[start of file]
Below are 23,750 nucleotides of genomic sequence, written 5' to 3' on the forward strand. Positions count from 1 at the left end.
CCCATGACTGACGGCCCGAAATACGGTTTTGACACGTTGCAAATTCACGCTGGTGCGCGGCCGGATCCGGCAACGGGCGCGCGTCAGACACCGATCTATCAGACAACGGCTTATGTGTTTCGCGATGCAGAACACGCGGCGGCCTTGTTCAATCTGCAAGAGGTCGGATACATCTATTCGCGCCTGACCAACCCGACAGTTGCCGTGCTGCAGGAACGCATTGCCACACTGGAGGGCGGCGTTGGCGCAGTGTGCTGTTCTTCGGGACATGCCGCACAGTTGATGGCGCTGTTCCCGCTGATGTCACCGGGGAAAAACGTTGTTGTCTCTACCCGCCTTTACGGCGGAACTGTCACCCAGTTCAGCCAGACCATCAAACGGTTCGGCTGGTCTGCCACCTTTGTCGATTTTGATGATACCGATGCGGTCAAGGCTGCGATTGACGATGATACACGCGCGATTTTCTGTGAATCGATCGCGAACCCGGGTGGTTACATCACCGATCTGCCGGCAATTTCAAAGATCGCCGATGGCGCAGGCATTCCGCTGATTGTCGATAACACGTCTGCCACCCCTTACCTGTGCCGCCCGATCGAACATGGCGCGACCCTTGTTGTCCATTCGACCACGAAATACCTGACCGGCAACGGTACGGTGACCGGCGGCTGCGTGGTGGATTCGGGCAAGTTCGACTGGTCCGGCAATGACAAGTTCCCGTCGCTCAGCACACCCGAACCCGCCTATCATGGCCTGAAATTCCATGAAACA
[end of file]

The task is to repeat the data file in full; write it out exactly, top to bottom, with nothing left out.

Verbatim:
Below are 23,750 nucleotides of genomic sequence, written 5' to 3' on the forward strand. Positions count from 1 at the left end.
CCCATGACTGACGGCCCGAAATACGGTTTTGACACGTTGCAAATTCACGCTGGTGCGCGGCCGGATCCGGCAACGGGCGCGCGTCAGACACCGATCTATCAGACAACGGCTTATGTGTTTCGCGATGCAGAACACGCGGCGGCCTTGTTCAATCTGCAAGAGGTCGGATACATCTATTCGCGCCTGACCAACCCGACAGTTGCCGTGCTGCAGGAACGCATTGCCACACTGGAGGGCGGCGTTGGCGCAGTGTGCTGTTCTTCGGGACATGCCGCACAGTTGATGGCGCTGTTCCCGCTGATGTCACCGGGGAAAAACGTTGTTGTCTCTACCCGCCTTTACGGCGGAACTGTCACCCAGTTCAGCCAGACCATCAAACGGTTCGGCTGGTCTGCCACCTTTGTCGATTTTGATGATACCGATGCGGTCAAGGCTGCGATTGACGATGATACACGCGCGATTTTCTGTGAATCGATCGCGAACCCGGGTGGTTACATCACCGATCTGCCGGCAATTTCAAAGATCGCCGATGGCGCAGGCATTCCGCTGATTGTCGATAACACGTCTGCCACCCCTTACCTGTGCCGCCCGATCGAACATGGCGCGACCCTTGTTGTCCATTCGACCACGAAATACCTGACCGGCAACGGTACGGTGACCGGCGGCTGCGTGGTGGATTCGGGCAAGTTCGACTGGTCCGGCAATGACAAGTTCCCGTCGCTCAGCACACCCGAACCCGCCTATCATGGCCTGAAATTCCATGAAACA